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Debates over the status of online education are leading both congressmen and educators to reassess the legitimacy of learning behind-the-screens.

Yet despite legislative changes, those involved in Penn’s Liberal and Professional Studies Online Initiatives believe little should change in Penn’s distance learning policies.

When Congress reauthorized the Higher Education Act last summer, the law included a stipulation requiring colleges to actively monitor that students receiving credit for courses are the ones actually doing the work.

While such requirements expose lawmakers’ concerns over the legitimacy of distance learning, those at the head of such online classrooms have taken a different stance.

According to The Chronicle of Higher Education, many educators are beginning to express fears regarding expensive anti-cheating measures and potential invasions of privacy. Educators are also concerned that professors teaching distance-learning courses are being held to higher standards than their in-class counterparts.

However, according to individuals involved in the negotiations, the federal regulations proposed will allow colleges to verify student information through methods such as secure log-ins, passwords or proctored examinations, in place of more in-depth or costly alternatives.

Despite the legislation, however, little should change in the University’s distance learning policies concerning plagiarism.

Lisa Minetti, Project Manager for LPS Online Initiatives, explained that the design of online courses at Penn already helps ensure that cheating does not occur.

“Our classes are highly interactive and participatory, with grading dispersed across a variety of activities,” she noted.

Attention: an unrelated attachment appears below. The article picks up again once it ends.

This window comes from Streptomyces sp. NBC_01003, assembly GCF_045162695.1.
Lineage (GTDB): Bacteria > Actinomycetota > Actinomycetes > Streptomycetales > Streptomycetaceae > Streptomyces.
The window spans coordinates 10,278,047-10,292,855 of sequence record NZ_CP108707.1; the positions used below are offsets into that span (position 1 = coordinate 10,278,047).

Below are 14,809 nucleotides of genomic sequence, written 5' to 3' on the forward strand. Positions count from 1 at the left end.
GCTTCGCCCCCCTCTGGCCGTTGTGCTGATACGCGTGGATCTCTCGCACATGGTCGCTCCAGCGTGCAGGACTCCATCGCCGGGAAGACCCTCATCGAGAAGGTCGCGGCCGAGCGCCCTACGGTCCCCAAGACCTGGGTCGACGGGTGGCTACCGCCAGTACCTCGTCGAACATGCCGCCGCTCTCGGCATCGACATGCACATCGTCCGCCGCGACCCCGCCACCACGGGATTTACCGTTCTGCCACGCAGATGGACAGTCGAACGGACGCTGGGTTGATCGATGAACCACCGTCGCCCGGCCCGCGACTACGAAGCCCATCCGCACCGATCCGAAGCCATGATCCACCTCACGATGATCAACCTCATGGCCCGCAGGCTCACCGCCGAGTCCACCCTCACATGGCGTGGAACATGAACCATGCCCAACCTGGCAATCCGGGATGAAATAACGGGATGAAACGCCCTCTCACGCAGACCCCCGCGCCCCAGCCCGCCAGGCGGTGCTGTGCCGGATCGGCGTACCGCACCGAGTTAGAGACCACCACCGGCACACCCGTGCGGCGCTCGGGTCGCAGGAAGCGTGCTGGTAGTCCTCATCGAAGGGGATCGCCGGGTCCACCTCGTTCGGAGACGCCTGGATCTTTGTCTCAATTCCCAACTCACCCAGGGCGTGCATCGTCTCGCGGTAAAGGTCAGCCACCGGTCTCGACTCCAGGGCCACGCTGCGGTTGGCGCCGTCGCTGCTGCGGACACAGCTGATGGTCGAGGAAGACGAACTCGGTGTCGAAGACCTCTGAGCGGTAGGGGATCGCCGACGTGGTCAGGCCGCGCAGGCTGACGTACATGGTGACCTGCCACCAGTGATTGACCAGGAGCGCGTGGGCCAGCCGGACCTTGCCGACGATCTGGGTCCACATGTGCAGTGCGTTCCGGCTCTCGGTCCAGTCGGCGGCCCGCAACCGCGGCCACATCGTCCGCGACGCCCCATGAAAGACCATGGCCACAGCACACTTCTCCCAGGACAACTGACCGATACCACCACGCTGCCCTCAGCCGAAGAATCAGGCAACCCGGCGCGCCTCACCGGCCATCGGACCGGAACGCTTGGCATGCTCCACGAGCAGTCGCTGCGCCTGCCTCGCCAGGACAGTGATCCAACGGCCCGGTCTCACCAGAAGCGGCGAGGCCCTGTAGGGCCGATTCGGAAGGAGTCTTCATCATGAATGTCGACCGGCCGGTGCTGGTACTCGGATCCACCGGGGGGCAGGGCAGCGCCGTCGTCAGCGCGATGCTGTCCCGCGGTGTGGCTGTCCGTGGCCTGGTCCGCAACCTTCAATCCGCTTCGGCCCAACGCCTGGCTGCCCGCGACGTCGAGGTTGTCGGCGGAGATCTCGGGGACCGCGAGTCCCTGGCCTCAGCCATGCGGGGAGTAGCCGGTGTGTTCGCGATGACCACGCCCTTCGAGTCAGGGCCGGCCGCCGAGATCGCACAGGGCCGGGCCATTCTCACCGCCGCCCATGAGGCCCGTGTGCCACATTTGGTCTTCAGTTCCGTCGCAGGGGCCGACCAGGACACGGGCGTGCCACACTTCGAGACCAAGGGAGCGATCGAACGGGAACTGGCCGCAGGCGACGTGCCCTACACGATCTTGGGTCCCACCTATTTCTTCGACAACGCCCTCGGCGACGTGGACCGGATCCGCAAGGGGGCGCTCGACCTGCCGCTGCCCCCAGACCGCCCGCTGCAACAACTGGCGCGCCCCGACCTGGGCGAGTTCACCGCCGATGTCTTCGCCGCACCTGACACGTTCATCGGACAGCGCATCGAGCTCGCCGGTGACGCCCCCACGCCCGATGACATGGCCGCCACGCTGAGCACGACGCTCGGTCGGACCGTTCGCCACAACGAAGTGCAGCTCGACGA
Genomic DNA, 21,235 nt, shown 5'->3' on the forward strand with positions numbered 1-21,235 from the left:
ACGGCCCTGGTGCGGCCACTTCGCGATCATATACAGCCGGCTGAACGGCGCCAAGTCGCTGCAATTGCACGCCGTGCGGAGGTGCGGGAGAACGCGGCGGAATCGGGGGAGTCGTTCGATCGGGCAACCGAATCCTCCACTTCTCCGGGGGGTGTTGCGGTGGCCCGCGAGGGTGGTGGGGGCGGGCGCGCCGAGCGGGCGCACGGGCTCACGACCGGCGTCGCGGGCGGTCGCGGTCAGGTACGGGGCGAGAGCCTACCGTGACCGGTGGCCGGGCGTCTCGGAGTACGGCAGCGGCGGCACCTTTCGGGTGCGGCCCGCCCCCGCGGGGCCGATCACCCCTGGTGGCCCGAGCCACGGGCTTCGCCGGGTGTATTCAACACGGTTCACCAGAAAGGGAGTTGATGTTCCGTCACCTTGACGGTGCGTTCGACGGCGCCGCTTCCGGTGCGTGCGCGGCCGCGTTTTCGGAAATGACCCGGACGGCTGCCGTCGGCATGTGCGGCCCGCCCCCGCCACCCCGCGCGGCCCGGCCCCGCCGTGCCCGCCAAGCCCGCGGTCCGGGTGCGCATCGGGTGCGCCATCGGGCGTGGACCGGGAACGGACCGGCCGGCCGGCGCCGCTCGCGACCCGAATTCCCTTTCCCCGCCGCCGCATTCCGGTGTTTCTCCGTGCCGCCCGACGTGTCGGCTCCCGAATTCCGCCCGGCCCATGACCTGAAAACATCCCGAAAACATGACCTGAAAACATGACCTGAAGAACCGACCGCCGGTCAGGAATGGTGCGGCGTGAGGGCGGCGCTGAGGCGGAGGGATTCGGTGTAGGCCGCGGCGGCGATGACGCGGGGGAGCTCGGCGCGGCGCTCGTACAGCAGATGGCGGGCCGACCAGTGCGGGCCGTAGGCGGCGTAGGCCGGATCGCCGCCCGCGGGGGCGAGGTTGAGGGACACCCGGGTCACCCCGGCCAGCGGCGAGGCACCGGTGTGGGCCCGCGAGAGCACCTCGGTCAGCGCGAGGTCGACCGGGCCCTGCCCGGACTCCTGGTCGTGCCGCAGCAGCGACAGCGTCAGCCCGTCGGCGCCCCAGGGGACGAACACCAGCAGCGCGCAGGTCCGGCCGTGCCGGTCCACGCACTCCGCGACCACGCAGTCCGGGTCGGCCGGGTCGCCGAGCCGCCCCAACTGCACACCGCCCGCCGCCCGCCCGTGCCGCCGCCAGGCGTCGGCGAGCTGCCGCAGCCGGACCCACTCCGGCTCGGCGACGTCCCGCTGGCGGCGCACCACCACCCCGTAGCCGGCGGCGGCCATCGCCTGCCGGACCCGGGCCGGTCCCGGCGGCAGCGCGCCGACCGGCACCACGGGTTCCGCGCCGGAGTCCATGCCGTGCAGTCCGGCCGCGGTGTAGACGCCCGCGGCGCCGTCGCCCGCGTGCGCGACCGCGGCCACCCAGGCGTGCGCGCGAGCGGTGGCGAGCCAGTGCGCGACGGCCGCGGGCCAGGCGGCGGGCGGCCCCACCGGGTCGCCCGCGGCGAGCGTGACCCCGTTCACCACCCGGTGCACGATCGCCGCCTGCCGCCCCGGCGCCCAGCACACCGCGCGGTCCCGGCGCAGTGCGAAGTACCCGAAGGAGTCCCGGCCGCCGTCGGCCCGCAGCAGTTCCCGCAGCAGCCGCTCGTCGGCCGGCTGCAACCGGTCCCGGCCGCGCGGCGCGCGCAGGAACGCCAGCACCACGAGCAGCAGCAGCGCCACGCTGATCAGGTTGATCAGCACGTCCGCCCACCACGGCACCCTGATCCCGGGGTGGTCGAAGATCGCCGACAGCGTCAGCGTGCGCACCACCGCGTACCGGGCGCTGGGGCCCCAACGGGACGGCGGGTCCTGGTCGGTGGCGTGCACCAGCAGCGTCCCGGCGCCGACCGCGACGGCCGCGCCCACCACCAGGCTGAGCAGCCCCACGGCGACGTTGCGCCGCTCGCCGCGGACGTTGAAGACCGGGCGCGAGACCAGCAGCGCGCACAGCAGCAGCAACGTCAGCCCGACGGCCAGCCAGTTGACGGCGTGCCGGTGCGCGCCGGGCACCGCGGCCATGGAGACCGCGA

Similarly, African Studies professor John Ayoade, who is currently teaching an online class for LPS, argued that online classes can be structured in a way that they are on equal footing with traditional ones.

“The online nature does not detract from the quality of the course,” he said, indicating that his own course layout promotes interactions between the enrolled student and the lecturer, fellow students and the content itself.

Ayoade’s experience with distance teaching — first, teaching an online program in his native Nigeria, and now for the College of Liberal and Professional Studies Program — has made him more aware of the nature of such programs.

His class, “People, Oil and Politics in Nigeria”, draws from a traditional textbook, electronic notes, and videos posted on the class site. The result is that the work his students do is reflective of their effort or ability.

There is still skepticism of validity, though, especially with instances of in-class academic dishonesty that may indicate the possibility of the same in distance learning.

Last fall, almost 150 students had to retake a Math 104 exam after suspicious activity during a proctored midterm. In 2007, the Office of Student Conduct investigated a number of students for plagiarism on the Operations and Information Management 101 final project.

Nevertheless, Ayoade said that the online teaching position is “a very exciting experience” as it embodies “the cutting edge of 21st century education.”

“We are able to reach as many people as possible where they can sit in their home or almost anywhere for lectures,” Ayoade said. “That really allows students to continue on with their lives.”

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